How to avoid giving a bad employee a reference
When there are not a lot of good things to say about a former employee or colleague, it’s more than a little awkward when they come to you looking for a reference.
As the boss or a line manager, it feels good to be able to give someone a good reference. It means you helped play a part in their professional development, and you’re happy to see them moving up the corporate ladder, achieving what they wanted.
But when you were glad to see the back of someone, and they come back to you looking for a reference, it can be hard to turn them down – even though you know you can’t comfortably recommend them for a new position.
It’s not easy, but there are a few ways you can handle this difficult position.
Verify the facts and nothing else
This way, you can still provide a literal reference to certain information about the employee, but you don’t have to give your personal opinion. You can confirm dates of employment, employment history, projects they worked on, etc., but then feel free to say that company policy doesn’t allow you to say any more than that.
It’s tricky – and someone calling you to find out more about a former employee will probably try to weasel more information out of you – but it means you aren’t going to feel forced to say things you don’t want to say.
If time is on your side, use it
Sometimes, someone will come looking for a reference or call you to do a check a couple of years down the track. If a poorly performing former employee pops back up again, but it’s been a few years since he or she worked for you, great! You can basically avoid giving a reference by saying that it’s been too long since that person worked for you, and you don’t feel comfortable talking about their capabilities, as they may now be out of date.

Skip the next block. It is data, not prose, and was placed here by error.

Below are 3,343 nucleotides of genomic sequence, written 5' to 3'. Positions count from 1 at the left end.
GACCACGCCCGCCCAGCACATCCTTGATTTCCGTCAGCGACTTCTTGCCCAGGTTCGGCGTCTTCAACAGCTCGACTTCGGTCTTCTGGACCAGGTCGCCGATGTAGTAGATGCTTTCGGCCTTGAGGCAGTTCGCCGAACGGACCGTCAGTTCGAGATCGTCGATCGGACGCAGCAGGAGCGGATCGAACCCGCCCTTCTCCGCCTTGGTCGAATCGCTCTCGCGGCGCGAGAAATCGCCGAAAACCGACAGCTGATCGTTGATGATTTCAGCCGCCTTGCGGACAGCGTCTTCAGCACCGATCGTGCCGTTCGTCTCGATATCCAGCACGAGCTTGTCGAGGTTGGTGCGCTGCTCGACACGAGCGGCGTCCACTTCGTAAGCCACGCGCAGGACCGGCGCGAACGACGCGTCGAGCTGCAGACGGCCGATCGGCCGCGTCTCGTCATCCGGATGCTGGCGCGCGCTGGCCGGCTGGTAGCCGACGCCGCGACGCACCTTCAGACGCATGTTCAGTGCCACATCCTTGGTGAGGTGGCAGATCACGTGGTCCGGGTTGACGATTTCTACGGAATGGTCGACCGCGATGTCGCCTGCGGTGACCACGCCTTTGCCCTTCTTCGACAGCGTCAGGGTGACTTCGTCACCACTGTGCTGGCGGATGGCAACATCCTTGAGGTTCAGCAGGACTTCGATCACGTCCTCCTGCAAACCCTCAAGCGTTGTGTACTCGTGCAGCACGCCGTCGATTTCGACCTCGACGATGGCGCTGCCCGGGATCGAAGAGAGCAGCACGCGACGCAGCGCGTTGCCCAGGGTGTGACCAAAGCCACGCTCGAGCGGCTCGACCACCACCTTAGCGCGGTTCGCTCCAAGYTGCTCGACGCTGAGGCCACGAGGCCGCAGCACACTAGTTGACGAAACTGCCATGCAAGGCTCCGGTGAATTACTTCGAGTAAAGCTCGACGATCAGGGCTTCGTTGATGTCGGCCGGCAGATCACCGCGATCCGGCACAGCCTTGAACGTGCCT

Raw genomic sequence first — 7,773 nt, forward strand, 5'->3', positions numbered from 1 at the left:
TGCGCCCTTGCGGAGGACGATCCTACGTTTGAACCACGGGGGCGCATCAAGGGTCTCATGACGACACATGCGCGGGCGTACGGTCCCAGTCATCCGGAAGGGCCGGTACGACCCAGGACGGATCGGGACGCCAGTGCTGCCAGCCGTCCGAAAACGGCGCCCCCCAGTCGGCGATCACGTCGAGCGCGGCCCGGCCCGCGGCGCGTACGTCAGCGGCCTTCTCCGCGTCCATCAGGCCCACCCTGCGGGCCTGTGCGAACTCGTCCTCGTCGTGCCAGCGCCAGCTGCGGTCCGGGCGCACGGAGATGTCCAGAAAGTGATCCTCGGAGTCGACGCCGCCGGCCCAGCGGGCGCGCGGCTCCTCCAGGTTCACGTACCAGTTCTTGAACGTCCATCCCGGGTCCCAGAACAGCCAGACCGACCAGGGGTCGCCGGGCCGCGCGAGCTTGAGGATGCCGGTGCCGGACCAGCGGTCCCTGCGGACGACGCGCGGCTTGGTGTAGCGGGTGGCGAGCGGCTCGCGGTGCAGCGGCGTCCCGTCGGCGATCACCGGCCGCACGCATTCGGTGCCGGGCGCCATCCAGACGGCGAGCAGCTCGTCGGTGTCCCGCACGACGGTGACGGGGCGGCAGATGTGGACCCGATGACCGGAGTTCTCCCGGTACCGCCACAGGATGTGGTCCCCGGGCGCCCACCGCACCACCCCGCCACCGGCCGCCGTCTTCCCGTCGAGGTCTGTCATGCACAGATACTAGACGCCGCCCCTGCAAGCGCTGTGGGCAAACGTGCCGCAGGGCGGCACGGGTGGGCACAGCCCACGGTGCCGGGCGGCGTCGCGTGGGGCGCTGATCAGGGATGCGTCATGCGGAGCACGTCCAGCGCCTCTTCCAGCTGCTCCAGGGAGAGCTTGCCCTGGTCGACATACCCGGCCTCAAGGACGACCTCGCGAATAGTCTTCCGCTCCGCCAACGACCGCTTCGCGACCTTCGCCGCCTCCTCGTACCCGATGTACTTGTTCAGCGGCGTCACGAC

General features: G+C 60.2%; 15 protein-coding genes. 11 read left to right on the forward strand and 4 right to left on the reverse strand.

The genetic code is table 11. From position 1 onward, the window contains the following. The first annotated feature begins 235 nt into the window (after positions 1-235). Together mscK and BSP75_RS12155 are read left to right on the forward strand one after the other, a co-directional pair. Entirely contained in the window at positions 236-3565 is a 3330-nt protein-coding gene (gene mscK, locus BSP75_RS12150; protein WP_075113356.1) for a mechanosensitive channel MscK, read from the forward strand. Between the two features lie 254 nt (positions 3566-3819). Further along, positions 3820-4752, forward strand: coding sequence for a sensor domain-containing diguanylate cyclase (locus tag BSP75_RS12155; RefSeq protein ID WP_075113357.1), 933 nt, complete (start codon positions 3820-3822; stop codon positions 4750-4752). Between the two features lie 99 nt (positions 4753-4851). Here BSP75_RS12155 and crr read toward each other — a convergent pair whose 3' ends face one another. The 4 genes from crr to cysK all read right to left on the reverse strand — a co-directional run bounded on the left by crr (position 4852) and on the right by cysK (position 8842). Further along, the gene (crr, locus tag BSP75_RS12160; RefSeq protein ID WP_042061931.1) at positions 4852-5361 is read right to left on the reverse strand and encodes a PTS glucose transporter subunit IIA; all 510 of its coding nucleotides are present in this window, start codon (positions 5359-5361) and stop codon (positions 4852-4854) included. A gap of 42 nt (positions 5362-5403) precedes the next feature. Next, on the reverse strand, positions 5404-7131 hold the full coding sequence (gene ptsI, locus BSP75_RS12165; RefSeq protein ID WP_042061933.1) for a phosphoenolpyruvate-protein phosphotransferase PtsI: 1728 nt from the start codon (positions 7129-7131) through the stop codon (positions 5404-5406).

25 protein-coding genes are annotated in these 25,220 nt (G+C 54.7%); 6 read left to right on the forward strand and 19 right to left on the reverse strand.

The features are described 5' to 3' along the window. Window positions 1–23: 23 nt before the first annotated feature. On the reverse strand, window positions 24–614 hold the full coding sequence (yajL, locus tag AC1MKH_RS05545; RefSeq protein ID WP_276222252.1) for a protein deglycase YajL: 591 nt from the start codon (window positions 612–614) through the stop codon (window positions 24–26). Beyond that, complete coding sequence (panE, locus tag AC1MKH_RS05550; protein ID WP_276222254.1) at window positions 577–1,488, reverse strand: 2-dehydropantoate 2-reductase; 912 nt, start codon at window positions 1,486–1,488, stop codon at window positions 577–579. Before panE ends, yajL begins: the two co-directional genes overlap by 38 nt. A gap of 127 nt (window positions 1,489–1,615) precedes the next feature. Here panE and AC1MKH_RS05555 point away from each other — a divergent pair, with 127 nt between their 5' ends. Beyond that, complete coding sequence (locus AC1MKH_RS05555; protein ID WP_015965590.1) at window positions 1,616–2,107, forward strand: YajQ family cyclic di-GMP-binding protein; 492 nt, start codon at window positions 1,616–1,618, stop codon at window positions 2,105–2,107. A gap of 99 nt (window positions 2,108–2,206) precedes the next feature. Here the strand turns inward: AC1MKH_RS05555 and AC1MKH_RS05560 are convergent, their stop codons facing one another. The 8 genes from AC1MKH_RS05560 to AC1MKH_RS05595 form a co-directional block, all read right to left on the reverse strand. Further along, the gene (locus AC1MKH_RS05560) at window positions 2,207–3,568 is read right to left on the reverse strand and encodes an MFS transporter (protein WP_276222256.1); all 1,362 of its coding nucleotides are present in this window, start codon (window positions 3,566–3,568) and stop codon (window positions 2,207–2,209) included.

Or, you can say it’s been so long and you simply can’t remember.
Be honest and decline
Ideally, you should have always been honest with an employee about their performance, and they will have a good idea about whether coming to you for a reference is a good or bad idea. But in the off chance that someone clearly didn’t read between the lines, you can always just be honest. Try something like:
"I’ve thought about you asking me for a reference, and unfortunately I won’t be able to give you one. I realise this is a little bit difficult, but I don’t feel as though I am in a position to give you a reference that would help you. But I wish you the best of luck."
It's to the point, polite, and let’s them know not to bother coming back to you for any other references in the future. Ultimately, most people will appreciate your honesty, but you may find some people get a little hurt. Don’t worry too much – they will get over it and hopefully have enough references from other employers to fall back on.
At the end of the day, giving an employee referral not only affects how likely that person is to get a job – it also reflects on you personally.
If you bite your tongue and give a positive referral where one really isn't due, your credibility and ability to manage people could come under scrutiny when their new employer finds out what you told them isn’t exactly true.
If you're still not sure and find yourself in a tricky spot, remember the old adage – "if you can’t say anything nice, don’t say anything at all".